Month: February 2016

February 16, 2016

8.40 am. A sharp and enlivening morning. 9.00 am. A minor amaryllis disaster had taken place. It was on the floor of my office, soil strewn about, one stem bent. How could this have happened? Had the pot had toppled in the direction of the flower bells (the weight of which may have otherwise pulled the plant over), the spill would have been on the desk only. There’s no draft in the room, and no one would have entered it after I’d left yesterday evening. This was odd.

I aimed to get my inbox to ‘0’ unread by 10.00 am, when I held an MA Fine Art tutorial:

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11.00 am. The inbox had already began to fill, like a leaking boat. 11.30 am. A displaced second year fine art tutorial. 12.00 pm. An undergraduate dissertation tutorial. Some observations and principles from today’s engagements:

  • The simpler the visual proposition, the greater the responsibility each element has to contribute to the whole.
  • One’s attraction to an object is for particular reasons. Identify and paint them alone.
  • Better to write as you speak than as another person writes.
  • Dissemble the problem; assemble the solution.
  • There’s a way that seems right, but which leads nowhere.
  • Mistakes are inevitable, in all departments of one’s life. Reckon on it!
  • Assume the folly of all things, then endeavour to discover the wisdom of some.
  • This little life will be too soon over. Among our greatest regrets at the end will be our idle days.

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2.30 pm. A PhD Fine Art tutorial for the remainder of the afternoon. She came bearing gifts:

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Once of the most satisfying aspects of this job is the quality of the conversation that I’ve enjoyed with the PhD students in particular. Often the content of our exchanges ranges wide of the student’s topic. I’m staggered at their generosity of spirit. I’m made privy to aspects of their lives (which somehow always curve back towards their work) to which few others have access. In this vein, I wrote to one of my charge, yesterday:

With you, conversation seems to be a process that leads to realisation. Interestingly, the term ‘conversation’ in the 17th and 18th centuries meant far more than a discussion or engagement. It encompassed the art of living and of speaking, and one’s social associations. In the Authorised King James version of the Bible (1611), the term also included the way we live our lives. Your ‘conversation’ seems to embrace many of those complexions; in other words, what you say is drawn from the matrix of who you are, what you believe, and what you hope for.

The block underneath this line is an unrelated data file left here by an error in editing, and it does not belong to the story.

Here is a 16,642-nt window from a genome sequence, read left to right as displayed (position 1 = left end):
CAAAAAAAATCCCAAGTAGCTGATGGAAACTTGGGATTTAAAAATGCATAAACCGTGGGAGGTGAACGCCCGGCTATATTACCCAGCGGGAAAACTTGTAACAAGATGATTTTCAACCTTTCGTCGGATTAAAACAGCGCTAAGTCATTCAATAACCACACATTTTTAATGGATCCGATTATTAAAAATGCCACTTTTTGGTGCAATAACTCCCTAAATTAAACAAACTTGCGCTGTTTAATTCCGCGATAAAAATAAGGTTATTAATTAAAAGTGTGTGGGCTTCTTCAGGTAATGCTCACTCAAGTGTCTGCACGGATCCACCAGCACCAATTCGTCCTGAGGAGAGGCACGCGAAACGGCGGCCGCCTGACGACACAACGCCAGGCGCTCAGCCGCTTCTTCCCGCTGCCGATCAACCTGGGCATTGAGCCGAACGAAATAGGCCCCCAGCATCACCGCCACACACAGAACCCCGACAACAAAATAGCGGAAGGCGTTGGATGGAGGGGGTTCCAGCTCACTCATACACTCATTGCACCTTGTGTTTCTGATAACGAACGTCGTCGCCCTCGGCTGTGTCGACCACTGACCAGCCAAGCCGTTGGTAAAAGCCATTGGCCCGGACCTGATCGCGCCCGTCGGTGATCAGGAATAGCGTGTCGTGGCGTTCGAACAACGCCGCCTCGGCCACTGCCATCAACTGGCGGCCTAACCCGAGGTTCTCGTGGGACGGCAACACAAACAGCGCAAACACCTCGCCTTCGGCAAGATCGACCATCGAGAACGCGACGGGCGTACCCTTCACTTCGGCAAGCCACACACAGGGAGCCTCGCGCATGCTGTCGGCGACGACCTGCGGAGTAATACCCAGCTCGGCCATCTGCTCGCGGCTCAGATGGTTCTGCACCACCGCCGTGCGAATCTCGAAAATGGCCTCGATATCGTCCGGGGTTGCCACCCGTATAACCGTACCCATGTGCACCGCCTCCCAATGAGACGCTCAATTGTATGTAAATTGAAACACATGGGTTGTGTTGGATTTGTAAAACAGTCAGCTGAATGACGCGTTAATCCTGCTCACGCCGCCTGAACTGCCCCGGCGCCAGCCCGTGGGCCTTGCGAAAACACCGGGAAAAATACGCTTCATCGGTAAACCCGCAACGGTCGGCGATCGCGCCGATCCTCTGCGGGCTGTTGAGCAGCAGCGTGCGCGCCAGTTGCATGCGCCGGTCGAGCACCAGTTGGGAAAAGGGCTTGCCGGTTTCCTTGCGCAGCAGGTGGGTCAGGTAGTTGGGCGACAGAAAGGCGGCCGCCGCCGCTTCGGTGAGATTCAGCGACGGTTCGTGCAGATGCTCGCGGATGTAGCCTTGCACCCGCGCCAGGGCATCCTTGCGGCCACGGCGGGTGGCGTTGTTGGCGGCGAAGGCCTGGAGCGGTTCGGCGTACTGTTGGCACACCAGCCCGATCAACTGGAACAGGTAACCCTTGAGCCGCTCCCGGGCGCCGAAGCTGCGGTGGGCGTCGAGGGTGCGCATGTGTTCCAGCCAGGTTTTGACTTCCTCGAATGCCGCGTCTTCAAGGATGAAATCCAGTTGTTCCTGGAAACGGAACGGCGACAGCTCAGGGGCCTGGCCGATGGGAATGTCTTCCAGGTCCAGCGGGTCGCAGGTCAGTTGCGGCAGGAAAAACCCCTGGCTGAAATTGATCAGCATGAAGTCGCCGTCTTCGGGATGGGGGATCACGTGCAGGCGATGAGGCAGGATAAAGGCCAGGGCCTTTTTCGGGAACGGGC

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7.30 pm. After dinner on the town, I pushed on with my ‘Ways of Working with Sound’ workshop, with Pauline Oliveros’ Deep Listening (1989) playing in the near distance.

 

 



February 15, 2016

I thought I was someone else / Someone good (Lou Reed, Perfect Day)

8.00 am. In order to move beyond rumination:

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8.45 am. There’s so much to be grateful for. I haven’t awoken to the sound of bombing; I’m not being hounded from my home or country; I’ve food a plenty and fresh water, and clothes on my back; I’ve the opportunity and capacity to work; my family is safe and well; and the only enemies I face are those within and the great Adversary. Having sent out my usual Monday morning notifications and confirmation of classes, I made ready to undertake background research for Image and Inscription.

9.30 am. Where was Moses at the beginning of Exodus 20 — on or off the mount? I suspect he is off; he made his third descent at the end of the previous chapter (Exodus 19.25). Exodus chapter 20, verses 18 to 19 indicates that the Israelites could not only hear the Ten Commandments (ten words, or the Decalogue) being uttered by God from the mountain but also ask Moses for God to desist speaking, ‘lest we die’ (such was the fearfulness of his voice). Then, Moses ascends for the fourth time (Exodus 20.21). During this one-to-one audience, God restates the prohibition of the second commandment (which underlies the process of the sound composition). The rationale, on this occasion, was that ‘Ye have seen that I have talked with you from heaven’ (Exodus 20.22). In other words, God’s self revelation was auditory rather than visual. Moreover, no sculptural artefact or icon could ever encapsulate the grandeur and sublimity of the manifestation that Moses and the Israelites had witnessed. (Which is why forging of the golden calf, later on in the narrative, was so obscene (Exodus 32.1).)

Section 7, then, will be an exposition of the whole of Exodus chapter 20, which includes the Decalogue, the restatement of the second commandment, and a summary of God’s instruction for his proper worship. Section 8 would deal with the giving of numerous laws, the design of the Tabernacle and its appurtenances, two further ascents by Moses, and the Tables of the Law, which God wrote with his own finger (Exodus 31.18). Section 9, I anticipate, will be very dramatic and focus upon the forging of the golden calf, and the double iconoclasm of the Tables and the idol. Section 10, will conclude the composition with an account of the restoration of the Tables and the phenomenon of Moses’ shining face (Exodus 34.29).

1.40 pm. On the way to the School, I stopped off at Holy Trinity Church to drop off cups which I’d washed at home after my tea and coffee duties following the morning service last week. I appreciate being there on my own:

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2.00 pm. A marketing meeting to discuss how we might better introduce ourselves to schools and engage with higher education art ‘exhibitions’ (which is the new term for ‘conventions’). 3.00 pm. Some admin: references, and all sorts.

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4.00 pm. A Skype tutorial with one of my long-distance tutees. It’s a mode of conversation that I’ve too little experience of to be entirely comfortable. But I’m learning. And on this occasion, the person on the other end made it all the easier.

6.30 pm. Practice session 1. 7.30 pm. I wrote an email following up this afternoon’s tutorial and then returned to the sound studio in order to consider the implications of this morning’s biblical study. Section 7 was begun.

 

 



February 13, 2016

8.35 am. Breakfast: